Career

Before You Quit Your Job, Consider Doing These 4 Things First

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Joanne Poh

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A typical conservation with Singaporean friends often rapidly devolves into complaints about work. Which really isn’t that surprising, since about half of Singaporeans are not satisfied with the jobs, according to this 2014 survey.

Still, it isn’t always so easy to know if quitting your job in a huff will solve anything. If your boss is this monster who slapped his poor intern, you need to lodge a police report, not just quit! In less extreme circumstances, however, it’s not a great idea to leave the company the minute someone gives you the stink-eye at work.

Here are four things to consider before you start searching for work elsewhere.

 

Find out if it’s your job or your life that sucks

When you wake up feeling miserable every day, it’s pretty damn hard to be cheery at work. Each time your boss calls out your name your skin crawls, and whenever the phone rings you get the urge to escape to the toilet. But before you quit, consider the fact that your happiness might have its roots in your personal life, in which case quitting your job wouldn’t solve much.

If you’re going through relationship problems, don’t have any free time or are in poor health, you can bet going to work is going to suck. Take a long hard look at your life before you quit. Fix the problems in your personal life first, and you might find your time at work passing more pleasantly too.

One big reason you might be exhausted and irritable all day could be lack of sleep—blame our ever-present smartphones and late-night malls. If you’re sleep-starved every day, every little setback is going to get blown out of proportion in your own head.

 

Identify what you hate about your job and see if it’s fixable

Unless you’re working at Disneyland, there must be some things you don’t like about your job. Maybe the aunties in the next cubicle gossip so loudly you can’t concentrate on your work. Maybe you spend longer hours at the office than you think are reasonable. Maybe your boss is an unappreciative tool.

Some of these things you can change, some you can’t. Before you quit your job, make a concerted effort to identify the problems and annoyances you’re facing at work and see if it’s not within your control to change them.

For instance, if you have trouble concentrating due to noisy colleagues, a set of headphones can easily solve the trick. Your working hours might be shortened by delegating tasks, increasing your efficiency or working on your commute to and from work. If you’re bored by your job scope, speak with your superiors to see if you can branch out to learning something new. On the other hand, if you are deliberately being treated like crap by your boss, the only solution is often to leave.

 

Make your work day more enjoyable

No matter how great your job is, getting out of bed at 7am and sitting down for upwards of 9 hours straight day in, day out can be stressful for the body. While it’s hard for everyone, some people have it worse—if you don’t exercise at all outside of work or are getting less sleep than you need (hate those people who can survive on 5 hours of sleep), going to work is not going to be something you will look forward to.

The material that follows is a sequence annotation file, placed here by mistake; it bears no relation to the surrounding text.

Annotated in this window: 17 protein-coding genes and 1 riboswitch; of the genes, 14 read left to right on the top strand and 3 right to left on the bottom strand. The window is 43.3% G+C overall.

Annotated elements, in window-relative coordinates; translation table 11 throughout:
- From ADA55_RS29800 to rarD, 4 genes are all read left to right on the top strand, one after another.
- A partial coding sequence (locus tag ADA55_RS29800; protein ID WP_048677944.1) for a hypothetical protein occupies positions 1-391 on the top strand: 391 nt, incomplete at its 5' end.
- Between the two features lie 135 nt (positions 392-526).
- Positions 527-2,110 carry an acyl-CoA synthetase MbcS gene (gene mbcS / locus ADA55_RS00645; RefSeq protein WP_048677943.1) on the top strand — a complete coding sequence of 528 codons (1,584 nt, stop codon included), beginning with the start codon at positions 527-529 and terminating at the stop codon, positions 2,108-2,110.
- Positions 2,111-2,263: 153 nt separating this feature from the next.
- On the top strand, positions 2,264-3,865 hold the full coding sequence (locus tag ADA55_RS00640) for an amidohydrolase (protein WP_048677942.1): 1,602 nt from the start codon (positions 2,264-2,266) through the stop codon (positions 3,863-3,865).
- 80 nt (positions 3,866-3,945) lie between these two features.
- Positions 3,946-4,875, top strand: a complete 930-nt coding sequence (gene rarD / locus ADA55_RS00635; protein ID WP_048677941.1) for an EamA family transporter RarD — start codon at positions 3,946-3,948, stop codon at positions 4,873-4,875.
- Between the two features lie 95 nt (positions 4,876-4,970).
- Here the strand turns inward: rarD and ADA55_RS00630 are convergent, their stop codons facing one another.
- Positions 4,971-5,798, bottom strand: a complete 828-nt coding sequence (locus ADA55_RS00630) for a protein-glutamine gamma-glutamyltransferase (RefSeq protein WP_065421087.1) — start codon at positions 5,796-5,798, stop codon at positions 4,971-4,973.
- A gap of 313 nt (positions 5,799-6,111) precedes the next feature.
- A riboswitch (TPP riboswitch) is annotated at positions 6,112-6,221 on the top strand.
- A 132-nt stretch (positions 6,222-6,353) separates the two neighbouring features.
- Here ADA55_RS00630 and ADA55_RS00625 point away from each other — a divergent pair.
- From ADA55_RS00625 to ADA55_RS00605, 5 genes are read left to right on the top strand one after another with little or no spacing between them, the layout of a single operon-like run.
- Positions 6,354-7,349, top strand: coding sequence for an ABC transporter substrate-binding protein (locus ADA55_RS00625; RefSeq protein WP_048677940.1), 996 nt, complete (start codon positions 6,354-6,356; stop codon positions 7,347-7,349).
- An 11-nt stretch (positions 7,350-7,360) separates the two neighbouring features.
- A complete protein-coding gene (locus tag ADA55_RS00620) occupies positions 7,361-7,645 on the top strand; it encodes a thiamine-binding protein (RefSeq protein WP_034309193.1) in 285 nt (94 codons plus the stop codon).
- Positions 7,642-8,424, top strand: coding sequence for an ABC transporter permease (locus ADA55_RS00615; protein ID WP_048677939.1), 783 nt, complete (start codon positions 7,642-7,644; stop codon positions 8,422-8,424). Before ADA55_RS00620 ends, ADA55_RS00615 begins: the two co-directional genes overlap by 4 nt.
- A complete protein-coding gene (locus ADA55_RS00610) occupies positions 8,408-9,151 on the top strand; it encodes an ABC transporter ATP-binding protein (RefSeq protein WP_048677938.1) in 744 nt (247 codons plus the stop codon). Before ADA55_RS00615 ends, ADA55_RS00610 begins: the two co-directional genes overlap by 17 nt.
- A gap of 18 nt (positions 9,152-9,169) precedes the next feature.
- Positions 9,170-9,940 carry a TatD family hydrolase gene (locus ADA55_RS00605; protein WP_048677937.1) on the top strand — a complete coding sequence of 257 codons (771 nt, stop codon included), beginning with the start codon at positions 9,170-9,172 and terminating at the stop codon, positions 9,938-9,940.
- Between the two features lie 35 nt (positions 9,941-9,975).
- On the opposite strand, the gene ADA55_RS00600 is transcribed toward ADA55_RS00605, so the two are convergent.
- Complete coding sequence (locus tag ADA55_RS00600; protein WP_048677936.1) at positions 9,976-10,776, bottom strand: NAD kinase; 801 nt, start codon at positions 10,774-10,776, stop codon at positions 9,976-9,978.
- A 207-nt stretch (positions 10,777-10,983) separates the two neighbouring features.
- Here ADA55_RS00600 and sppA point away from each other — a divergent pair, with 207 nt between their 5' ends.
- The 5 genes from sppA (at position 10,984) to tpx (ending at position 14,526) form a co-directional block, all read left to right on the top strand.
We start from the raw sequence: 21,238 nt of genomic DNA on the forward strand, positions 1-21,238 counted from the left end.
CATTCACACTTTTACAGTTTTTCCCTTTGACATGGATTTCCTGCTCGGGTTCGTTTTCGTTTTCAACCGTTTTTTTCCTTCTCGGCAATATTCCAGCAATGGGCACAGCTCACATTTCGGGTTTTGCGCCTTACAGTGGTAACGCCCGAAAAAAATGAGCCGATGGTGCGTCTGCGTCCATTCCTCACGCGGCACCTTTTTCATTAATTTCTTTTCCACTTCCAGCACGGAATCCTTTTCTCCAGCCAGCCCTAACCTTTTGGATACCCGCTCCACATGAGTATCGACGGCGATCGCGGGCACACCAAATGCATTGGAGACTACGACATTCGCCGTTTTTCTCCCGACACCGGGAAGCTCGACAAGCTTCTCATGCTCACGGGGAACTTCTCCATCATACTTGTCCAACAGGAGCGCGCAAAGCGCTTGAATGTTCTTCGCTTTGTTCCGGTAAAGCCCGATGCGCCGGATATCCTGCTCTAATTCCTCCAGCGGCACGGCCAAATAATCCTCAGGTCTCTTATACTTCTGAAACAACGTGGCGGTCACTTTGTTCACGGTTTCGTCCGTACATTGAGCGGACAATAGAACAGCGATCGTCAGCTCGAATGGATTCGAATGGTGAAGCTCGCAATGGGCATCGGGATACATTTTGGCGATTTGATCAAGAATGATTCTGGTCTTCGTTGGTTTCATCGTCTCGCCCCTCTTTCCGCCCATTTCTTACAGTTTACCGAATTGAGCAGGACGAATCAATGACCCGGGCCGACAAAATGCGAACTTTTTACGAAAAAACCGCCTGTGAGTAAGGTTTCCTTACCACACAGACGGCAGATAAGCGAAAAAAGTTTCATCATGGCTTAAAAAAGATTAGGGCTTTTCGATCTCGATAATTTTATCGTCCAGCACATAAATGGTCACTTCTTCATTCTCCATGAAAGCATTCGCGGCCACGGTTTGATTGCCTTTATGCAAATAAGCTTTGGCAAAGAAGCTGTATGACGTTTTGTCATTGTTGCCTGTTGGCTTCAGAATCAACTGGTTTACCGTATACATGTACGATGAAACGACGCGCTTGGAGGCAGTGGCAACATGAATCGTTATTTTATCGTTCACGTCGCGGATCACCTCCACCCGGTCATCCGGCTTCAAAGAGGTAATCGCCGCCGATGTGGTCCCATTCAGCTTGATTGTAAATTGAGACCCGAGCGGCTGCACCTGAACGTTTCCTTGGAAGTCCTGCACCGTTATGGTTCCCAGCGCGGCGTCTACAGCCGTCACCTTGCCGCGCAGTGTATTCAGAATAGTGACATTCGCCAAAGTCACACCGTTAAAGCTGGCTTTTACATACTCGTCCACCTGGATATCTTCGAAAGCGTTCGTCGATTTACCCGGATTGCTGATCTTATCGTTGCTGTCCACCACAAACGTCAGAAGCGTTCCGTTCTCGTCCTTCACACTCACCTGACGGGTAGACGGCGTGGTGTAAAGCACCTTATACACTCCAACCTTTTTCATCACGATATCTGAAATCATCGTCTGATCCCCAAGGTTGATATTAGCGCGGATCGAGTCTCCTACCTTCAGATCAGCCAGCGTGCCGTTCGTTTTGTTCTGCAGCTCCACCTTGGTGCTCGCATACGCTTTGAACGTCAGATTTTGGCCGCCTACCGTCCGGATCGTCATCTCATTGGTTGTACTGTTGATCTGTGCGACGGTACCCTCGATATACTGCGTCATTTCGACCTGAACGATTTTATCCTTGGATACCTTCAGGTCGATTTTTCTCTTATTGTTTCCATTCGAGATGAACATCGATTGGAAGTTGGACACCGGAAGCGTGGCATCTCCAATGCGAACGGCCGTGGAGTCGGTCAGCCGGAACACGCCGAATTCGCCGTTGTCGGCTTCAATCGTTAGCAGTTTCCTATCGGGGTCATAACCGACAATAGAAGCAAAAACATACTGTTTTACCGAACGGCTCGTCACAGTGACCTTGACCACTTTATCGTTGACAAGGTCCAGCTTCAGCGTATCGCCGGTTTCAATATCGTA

You are responsible for your own wellbeing, so do all you can to make the work day as enjoyable as possible. Go for a workout during lunchtime, listen to music while you’re seated at your desk, decorate your cubicle, organise lunch dates with your colleagues and, if you’re given the chance to telecommute now and then, do so.

When you hack your work day to be as pleasant as possible, you enjoy a boost in mood that helps you perform better on the job. When you’ve done all you can, you can then assess whether it’s the job that’s the problem or just the fact that work is hard everywhere.

 

Speak to your boss and colleagues

As much as you might like to think that you’re the only person keeping the company afloat, you can’t do it without the support and cooperation of your boss and colleagues.

Sadly, in typical Singapore SMEs, there isn’t nearly enough constructive communication amongst coworkers and between subordinates and bosses. People are afraid of confrontation, and as a result often choose to simply leave in search of another job rather than voice their concerns to their bosses.

Before throwing in the towel, make a final effort to speak with your bosses and colleagues and see if there’s anything they can do that will make you want to stay.

For instance, if you feel like you’re in a dead end job, explaining your concerns to your boss and hearing what he has to say will make it very clear whether or not he’s willing to help you to develop your career. If you feel your team members aren’t pulling their weight, you should certainly try to talk things out with them, as it’s possible they have no idea.

Once you shed your fear of communicating with your colleagues about the hard stuff, your situation at work could well improve. And if things don’t change even after you’ve tried your best to get everyone to cooperate, then you know the place is a gone case.

What else should you think about when trying to decide whether to leave your job? Tell us in the comments!

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Joanne Poh

In my previous life, I was a property lawyer who spent most of my time struggling to get out of bed or stuck in peak hour traffic. These days, as a freelance commercial writer, I work in bed, on the beach, in parks and at cafes, all while being really frugal. I like helping other people save money so they can stop living lives they don't like.